I asked him why he wasn't eating his food, and he told me "because the other children say that my food stinks like Africans." That conversation then apparently segued into a discussion about how Africans live, and more stereotypes were presented about Africans as fact.

I remember when I came back from Tanzania, East Africa in 1979, I vividly recalled some of the ignorant assumptions that children had then about Africa.  If one more child asked me about "lions running down the middle of the street, naked women with their breasts exposed, cannibalism, or what it was like to live in the jungle", I might have screamed.  But to hear my son repeat such comments nearly 30 years later, was unfathomable.

I never thought I would see a person of color elected to the highest office in America in my lifetime. Yet, in 2008, a biracial African-American, the son of an African Kenyan father and a Caucasian American mother, was elected as the President of the United States.

There are any number of characteristics and reasons why President Barak Obama is one of the most famous persons alive today; but most transformative for me is his African heritage, and the fact that his election at this time in history, changed the paradigm for all children. Especially, for my son who views President Obama as a hero and someone who looks like him.

Though at seven, my son was more interested in competing in the Olympics as an equestrian, or playing Polo, or growing up to be scientist who builds space ships, robots, and rockets, for him the question of ever being President of the United States is but one more option in a panoply of choices.

President Obama, through his life, his family, and his leadership, is demonstrating that we do not have to dwell in the realm of pigmentation, but should elevate ourselves to the heights of our intelligence. I am not naive nor idealistic enough to think that his election would eradicate racism in this country, but I did hope that it would die with my generation and those who came before me.  Sadly, this is not the case, and so, I fight the fight, one interface and interfaith dialogue at a time.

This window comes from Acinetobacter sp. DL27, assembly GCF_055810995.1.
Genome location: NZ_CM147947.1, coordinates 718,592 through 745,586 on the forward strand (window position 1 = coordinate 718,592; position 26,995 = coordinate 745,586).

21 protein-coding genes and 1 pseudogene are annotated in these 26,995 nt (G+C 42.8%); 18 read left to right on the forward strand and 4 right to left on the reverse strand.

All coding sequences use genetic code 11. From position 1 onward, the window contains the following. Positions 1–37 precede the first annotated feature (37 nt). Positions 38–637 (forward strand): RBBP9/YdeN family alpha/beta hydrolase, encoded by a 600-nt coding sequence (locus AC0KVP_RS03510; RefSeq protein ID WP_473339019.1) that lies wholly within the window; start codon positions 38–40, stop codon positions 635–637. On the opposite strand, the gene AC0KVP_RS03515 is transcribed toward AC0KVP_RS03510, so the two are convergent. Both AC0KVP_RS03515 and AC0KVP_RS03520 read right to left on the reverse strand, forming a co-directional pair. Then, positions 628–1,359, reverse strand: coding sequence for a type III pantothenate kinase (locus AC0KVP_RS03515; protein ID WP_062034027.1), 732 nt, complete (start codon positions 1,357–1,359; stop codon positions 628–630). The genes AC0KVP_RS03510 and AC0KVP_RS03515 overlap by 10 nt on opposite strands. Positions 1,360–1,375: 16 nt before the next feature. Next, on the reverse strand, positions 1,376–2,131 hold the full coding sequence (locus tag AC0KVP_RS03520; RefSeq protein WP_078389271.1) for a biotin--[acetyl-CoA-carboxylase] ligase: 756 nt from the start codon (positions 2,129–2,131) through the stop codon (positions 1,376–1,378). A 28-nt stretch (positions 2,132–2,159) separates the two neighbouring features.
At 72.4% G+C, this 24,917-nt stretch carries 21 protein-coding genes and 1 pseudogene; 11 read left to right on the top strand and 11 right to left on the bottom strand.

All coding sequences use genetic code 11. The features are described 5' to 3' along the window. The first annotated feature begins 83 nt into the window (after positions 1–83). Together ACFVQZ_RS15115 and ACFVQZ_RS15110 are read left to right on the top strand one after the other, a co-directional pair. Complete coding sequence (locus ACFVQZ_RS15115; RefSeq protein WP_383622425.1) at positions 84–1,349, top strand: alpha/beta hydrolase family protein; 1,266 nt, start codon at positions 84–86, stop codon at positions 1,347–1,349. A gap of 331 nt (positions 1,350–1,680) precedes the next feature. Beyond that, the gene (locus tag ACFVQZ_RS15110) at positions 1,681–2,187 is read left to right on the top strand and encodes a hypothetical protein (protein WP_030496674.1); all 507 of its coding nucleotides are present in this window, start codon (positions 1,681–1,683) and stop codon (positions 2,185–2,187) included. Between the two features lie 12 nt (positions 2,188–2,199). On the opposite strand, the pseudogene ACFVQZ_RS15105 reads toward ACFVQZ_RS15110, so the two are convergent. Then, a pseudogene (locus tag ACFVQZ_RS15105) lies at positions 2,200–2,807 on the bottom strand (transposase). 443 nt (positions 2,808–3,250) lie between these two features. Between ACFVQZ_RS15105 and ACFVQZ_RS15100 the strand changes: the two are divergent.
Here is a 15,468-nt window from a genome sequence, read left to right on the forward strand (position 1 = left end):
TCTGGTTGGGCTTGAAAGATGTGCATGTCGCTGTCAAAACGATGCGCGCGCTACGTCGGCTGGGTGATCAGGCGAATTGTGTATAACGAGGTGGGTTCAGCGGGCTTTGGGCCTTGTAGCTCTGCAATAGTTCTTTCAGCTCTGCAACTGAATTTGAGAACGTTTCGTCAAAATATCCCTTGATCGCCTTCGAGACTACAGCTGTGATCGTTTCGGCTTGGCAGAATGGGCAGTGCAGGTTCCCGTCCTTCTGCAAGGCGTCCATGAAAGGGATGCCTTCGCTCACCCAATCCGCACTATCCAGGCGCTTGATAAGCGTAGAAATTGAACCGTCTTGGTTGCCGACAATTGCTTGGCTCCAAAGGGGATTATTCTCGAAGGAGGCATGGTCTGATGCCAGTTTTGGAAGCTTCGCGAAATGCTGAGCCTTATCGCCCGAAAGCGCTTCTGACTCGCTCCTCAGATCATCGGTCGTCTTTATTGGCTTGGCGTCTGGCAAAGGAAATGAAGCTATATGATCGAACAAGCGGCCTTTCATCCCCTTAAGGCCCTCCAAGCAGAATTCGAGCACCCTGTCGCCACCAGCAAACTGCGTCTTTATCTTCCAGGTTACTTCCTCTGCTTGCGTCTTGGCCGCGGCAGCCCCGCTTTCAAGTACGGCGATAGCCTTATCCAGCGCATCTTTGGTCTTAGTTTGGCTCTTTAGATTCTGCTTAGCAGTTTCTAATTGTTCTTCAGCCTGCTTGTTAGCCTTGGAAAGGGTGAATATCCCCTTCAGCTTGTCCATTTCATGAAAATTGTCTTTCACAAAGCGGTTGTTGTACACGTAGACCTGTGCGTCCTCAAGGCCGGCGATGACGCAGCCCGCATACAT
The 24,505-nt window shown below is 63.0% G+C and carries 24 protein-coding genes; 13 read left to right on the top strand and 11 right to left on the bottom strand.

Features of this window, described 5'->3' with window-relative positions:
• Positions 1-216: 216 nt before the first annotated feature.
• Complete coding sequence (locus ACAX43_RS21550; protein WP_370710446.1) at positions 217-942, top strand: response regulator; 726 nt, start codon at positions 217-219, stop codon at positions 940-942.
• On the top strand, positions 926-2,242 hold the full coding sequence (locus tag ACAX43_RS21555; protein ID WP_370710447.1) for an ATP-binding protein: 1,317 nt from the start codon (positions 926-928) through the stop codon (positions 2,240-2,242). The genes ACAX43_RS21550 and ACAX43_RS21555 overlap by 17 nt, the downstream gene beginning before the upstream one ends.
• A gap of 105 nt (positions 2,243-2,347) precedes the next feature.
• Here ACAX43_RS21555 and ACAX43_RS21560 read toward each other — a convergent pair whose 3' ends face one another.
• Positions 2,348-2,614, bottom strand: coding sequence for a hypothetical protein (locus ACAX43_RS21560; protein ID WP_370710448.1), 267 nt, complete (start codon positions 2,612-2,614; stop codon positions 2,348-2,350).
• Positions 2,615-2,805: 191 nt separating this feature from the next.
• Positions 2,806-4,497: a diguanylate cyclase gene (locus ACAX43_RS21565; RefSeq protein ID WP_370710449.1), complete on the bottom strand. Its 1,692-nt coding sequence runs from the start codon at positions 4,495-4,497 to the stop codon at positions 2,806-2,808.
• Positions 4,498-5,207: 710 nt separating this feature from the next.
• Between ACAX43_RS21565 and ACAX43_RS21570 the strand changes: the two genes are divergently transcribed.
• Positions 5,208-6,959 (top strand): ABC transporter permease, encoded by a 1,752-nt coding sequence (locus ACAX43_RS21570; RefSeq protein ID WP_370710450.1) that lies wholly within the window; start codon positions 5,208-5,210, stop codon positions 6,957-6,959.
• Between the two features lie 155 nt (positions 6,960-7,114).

Recently, I was speaking with my mother about the difficulties of raising a biracial child of African/European descent in a largely European environment. We are privileged to have access to my mother's wisdom and insight. She is a world-traveler, former Peace Corp Desk Officer responsible for all of the countries in the Horn of Africa, a former educator, and a phenomenal human being..

As we discussed the challenges associated with communicating to my son the value of his heritage, and how I might demonstrate in a tangential manner short of traveling to Africa, that the Continent is more than what is portrayed in the Western media. My mother suggested that I go to the library or bookstore and get some large picture books with photos of Africa and its cities.

Nothing takes the place of actual experience, but until we have the opportunity to return to Africa, this was going to have to serve as a satisfactory alternative. As expected, my son responded much more to the video than the books that I provided to him because the music is superb, the images clear and powerful, and it is so evocative.

Like me, it pulled him in and provided him with a visual reference for him to embrace and share. The continent of Africa has many countries, each with major cities and sprawling metropolitan areas that rival, if not outstrip many in the West.

It is my hope that others will view this video and share it with friends, family and acquaintances. The producer of this video has done a great service to humanity in promoting greater understanding and knowledge of Africa. We can't all be "rock stars" like President Barak Obama, but each of us can contribute to making the world a better place for our children's today and tomorrow.

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Twitter: @nahmias_report
Editor: @ayannanahmias